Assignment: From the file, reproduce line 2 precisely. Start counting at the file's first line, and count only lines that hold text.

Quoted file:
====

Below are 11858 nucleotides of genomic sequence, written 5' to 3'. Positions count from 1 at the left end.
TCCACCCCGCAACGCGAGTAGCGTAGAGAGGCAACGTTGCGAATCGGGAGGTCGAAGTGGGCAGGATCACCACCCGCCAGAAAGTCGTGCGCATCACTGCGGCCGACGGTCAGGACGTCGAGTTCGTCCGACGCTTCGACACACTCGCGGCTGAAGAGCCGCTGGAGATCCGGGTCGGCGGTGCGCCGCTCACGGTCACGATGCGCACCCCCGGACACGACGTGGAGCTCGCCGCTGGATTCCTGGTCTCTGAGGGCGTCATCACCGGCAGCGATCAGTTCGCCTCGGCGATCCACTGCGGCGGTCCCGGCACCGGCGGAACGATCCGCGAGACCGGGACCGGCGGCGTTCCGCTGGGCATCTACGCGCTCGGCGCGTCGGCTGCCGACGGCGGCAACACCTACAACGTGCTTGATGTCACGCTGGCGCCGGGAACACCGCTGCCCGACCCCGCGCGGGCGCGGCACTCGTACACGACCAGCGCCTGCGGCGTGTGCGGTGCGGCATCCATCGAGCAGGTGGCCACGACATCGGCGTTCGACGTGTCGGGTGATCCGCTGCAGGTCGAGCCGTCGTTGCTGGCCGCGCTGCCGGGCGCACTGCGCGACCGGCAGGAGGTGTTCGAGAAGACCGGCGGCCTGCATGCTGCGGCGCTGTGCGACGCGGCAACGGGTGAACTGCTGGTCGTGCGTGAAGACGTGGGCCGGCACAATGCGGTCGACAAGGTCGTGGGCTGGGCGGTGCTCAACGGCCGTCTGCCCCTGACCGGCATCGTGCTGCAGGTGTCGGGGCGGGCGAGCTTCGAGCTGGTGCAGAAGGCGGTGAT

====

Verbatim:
TCCACCCCGCAACGCGAGTAGCGTAGAGAGGCAACGTTGCGAATCGGGAGGTCGAAGTGGGCAGGATCACCACCCGCCAGAAAGTCGTGCGCATCACTGCGGCCGACGGTCAGGACGTCGAGTTCGTCCGACGCTTCGACACACTCGCGGCTGAAGAGCCGCTGGAGATCCGGGTCGGCGGTGCGCCGCTCACGGTCACGATGCGCACCCCCGGACACGACGTGGAGCTCGCCGCTGGATTCCTGGTCTCTGAGGGCGTCATCACCGGCAGCGATCAGTTCGCCTCGGCGATCCACTGCGGCGGTCCCGGCACCGGCGGAACGATCCGCGAGACCGGGACCGGCGGCGTTCCGCTGGGCATCTACGCGCTCGGCGCGTCGGCTGCCGACGGCGGCAACACCTACAACGTGCTTGATGTCACGCTGGCGCCGGGAACACCGCTGCCCGACCCCGCGCGGGCGCGGCACTCGTACACGACCAGCGCCTGCGGCGTGTGCGGTGCGGCATCCATCGAGCAGGTGGCCACGACATCGGCGTTCGACGTGTCGGGTGATCCGCTGCAGGTCGAGCCGTCGTTGCTGGCCGCGCTGCCGGGCGCACTGCGCGACCGGCAGGAGGTGTTCGAGAAGACCGGCGGCCTGCATGCTGCGGCGCTGTGCGACGCGGCAACGGGTGAACTGCTGGTCGTGCGTGAAGACGTGGGCCGGCACAATGCGGTCGACAAGGTCGTGGGCTGGGCGGTGCTCAACGGCCGTCTGCCCCTGACCGGCATCGTGCTGCAGGTGTCGGGGCGGGCGAGCTTCGAGCTGGTGCAGAAGGCGGTGAT